Federal Housing Administration (FHA) Commissioner and Deputy Secretary of the U.S. Department of Housing and Urban Development (HUD) Brian D. Montgomery is in the midst of navigating the American housing sector through the economic shock of the COVID-19 coronavirus pandemic, emphasizing the necessity of the agency’s role in providing its services in times of stress.
This is according to an interview the Commissioner gave to American Banker. As an insurer, FHA is acutely aware of downside risk, and is considering how to provide backing for new mortgages in which the homeowner might be in default before the loan is sold to investors, according to American Banker.
FHA is reportedly “looking at various options” to address that concern, according to Montgomery, but did not elaborate. Montgomery would not rule out measures to mitigate potential risk to the FHA’s insurance fund, including raising premiums, he told the outlet.
“We want to make sure that our cash [inflows] exceed our cash outflows, so again, we’re looking at a lot of different things, and premiums being one of them, but there are other things that we’re considering as well,” Montgomery tells American Banker reporter Hannah Long.
This week, the the Federal Housing Finance Agency (FHFA) said that it would insure loans in forbearance, and that Fannie Mae and Freddie Mac would begin purchasing loans in forbearance in order to lower pressure on originations as lenders tighten their standards in response to the economic shock of the pandemic.
“I expect we’ll probably have something next week that will help address some of that issue relative to borrowers who have closed but haven’t been securitized yet and go into forbearance,” Montgomery told American Banker.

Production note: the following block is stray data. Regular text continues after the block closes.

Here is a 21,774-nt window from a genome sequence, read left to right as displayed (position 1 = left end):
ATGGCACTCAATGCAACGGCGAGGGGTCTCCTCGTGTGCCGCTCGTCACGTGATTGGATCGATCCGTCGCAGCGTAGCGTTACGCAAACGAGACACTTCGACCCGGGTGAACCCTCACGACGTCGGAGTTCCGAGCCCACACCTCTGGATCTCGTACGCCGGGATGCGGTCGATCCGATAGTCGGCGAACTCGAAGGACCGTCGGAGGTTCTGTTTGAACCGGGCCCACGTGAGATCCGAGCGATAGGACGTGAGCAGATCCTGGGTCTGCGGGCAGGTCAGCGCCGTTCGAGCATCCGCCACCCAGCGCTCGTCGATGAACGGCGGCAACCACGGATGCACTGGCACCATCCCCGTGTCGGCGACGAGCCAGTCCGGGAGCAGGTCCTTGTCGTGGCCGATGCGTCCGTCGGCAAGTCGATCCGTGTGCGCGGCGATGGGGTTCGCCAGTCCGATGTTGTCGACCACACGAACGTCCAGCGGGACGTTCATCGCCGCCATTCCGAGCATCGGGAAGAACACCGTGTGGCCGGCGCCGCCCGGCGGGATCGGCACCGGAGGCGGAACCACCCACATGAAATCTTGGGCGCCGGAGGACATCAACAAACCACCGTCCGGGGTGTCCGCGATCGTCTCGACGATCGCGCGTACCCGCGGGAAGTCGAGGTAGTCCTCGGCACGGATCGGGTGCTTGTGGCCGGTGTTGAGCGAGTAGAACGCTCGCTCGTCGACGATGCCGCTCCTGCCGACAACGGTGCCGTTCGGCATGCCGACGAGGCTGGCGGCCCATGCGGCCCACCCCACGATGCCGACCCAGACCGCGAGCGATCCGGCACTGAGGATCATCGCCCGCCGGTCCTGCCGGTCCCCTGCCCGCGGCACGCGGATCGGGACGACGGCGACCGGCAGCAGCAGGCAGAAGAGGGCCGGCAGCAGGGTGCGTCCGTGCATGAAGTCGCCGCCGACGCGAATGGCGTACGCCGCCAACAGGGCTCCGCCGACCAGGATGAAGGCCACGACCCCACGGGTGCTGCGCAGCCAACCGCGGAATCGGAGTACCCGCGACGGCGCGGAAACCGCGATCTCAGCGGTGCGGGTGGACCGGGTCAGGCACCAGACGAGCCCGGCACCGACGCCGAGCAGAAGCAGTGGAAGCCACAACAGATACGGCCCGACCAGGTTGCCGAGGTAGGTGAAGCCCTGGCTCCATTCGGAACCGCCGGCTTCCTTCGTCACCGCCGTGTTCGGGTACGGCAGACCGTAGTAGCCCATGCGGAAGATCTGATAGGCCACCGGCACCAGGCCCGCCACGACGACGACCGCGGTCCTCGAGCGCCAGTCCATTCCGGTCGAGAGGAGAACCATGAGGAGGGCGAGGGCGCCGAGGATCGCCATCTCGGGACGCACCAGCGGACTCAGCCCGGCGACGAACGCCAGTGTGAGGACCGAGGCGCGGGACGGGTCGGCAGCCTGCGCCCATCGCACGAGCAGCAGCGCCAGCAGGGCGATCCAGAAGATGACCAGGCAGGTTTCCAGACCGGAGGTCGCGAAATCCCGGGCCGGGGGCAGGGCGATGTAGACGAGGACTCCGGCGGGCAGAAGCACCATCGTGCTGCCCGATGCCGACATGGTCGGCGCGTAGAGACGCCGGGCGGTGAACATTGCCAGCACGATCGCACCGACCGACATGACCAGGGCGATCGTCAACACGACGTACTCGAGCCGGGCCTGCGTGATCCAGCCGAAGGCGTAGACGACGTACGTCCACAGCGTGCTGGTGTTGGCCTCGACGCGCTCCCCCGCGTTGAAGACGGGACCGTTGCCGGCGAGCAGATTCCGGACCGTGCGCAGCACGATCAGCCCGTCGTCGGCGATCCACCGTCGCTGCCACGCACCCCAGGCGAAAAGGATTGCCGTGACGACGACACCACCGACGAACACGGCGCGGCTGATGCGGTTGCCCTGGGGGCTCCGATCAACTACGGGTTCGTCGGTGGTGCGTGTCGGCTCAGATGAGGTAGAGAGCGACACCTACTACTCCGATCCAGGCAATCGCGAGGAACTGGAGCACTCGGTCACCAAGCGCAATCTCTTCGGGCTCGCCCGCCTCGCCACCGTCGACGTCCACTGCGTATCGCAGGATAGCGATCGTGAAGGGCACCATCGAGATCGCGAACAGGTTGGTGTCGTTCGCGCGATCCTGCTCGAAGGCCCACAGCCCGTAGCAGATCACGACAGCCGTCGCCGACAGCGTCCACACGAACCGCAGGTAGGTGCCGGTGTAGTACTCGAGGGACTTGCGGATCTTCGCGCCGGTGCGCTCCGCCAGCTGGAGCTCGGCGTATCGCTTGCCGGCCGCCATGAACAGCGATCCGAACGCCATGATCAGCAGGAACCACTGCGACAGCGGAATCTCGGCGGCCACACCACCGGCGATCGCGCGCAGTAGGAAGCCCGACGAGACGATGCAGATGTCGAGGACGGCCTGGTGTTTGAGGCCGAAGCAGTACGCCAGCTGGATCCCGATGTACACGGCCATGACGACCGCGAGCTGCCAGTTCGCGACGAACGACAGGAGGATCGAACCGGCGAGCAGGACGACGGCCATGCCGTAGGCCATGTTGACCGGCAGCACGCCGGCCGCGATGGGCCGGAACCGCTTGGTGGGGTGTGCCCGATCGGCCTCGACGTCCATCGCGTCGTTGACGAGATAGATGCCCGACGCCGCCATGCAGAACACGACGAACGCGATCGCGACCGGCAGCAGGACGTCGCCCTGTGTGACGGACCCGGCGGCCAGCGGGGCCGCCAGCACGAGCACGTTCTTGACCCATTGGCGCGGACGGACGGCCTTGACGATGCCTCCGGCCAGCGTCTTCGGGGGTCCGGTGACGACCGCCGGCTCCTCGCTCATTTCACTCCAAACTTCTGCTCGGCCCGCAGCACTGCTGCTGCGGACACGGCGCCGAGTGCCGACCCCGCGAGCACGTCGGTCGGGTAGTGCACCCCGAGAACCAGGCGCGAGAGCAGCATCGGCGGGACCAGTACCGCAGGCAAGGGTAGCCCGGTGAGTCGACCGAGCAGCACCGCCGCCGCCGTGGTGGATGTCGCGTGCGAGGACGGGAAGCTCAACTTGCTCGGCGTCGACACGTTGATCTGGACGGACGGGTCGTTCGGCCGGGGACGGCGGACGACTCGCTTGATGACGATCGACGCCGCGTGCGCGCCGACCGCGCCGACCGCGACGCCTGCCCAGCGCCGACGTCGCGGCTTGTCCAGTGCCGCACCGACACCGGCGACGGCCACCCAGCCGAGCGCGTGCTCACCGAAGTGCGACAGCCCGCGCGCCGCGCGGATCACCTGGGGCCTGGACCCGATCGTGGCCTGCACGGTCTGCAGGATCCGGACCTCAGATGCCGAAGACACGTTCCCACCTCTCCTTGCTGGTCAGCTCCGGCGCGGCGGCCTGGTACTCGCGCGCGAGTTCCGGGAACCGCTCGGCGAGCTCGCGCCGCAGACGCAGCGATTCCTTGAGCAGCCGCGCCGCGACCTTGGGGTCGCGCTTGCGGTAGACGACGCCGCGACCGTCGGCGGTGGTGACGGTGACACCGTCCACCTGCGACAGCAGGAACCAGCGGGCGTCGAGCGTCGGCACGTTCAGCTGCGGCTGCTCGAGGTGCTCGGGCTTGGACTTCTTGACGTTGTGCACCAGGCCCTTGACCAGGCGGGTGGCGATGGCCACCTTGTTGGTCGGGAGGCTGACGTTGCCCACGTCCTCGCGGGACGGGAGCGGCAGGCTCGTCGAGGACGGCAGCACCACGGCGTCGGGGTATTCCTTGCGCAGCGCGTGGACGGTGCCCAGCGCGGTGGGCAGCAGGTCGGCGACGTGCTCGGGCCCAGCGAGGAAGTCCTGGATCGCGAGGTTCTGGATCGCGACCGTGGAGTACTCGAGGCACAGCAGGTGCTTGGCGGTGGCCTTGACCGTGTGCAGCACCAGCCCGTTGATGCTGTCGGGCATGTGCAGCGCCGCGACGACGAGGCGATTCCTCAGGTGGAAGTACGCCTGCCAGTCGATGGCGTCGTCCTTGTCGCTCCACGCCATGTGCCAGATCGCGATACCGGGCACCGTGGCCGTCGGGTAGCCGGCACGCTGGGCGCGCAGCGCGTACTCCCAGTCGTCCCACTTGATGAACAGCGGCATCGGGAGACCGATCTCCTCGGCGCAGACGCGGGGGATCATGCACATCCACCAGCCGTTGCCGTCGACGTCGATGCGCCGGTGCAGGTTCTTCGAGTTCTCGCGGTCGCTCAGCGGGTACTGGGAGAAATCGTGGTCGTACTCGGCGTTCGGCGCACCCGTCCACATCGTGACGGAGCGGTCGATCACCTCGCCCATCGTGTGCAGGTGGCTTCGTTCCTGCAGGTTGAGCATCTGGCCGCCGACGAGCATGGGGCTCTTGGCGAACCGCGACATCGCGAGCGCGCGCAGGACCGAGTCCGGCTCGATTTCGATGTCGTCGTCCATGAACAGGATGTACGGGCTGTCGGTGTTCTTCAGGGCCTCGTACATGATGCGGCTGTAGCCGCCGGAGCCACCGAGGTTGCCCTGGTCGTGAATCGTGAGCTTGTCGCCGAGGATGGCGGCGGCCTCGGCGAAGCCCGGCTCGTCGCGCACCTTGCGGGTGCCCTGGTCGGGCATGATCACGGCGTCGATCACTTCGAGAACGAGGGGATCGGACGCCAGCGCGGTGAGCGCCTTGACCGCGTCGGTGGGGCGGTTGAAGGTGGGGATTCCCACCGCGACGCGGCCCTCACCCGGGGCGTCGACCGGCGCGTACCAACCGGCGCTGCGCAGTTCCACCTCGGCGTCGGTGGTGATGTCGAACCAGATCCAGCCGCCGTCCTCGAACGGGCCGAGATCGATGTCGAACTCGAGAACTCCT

“This crisis, like others, has put an exclamation point on why the FHA is so vital and so critical during both good times and less than good times, like we’re seeing now with the coronavirus,” Montgomery tells American Banker reporter Hannah Long.
Montgomery, who served as FHA Commissioner previously during the financial crisis that hit the nation in the latter days of the George W. Bush administration, oversaw another economic shock that more squarely fell on the American housing sector.
He was also a part of the administration during the September 11, 2001 attacks, and served as a point of contact between National Aeronautics and Space Administration (NASA) and the White House after the space shuttle Columbia was destroyed in 2003.
For his role, Montgomery reiterated FHA’s commitment to serve American housing needs in the midst of the uncertainty created by the current crisis, including keeping reverse mortgages available to seniors who may need them, he said.
“We’re here to make sure that in good times and bad people can buy a home, refinance, take out a reverse mortgage,” Montgomery told Long. “We’re not chasing any sales goals or volume here.” If the private market can’t serve low- to moderate-income borrowers, “we’re here to make sure that we can do what we need to do,” he continued. “And sometimes that means our volume grows and sometimes it means it contracts.”
Read the full interview at American Banker.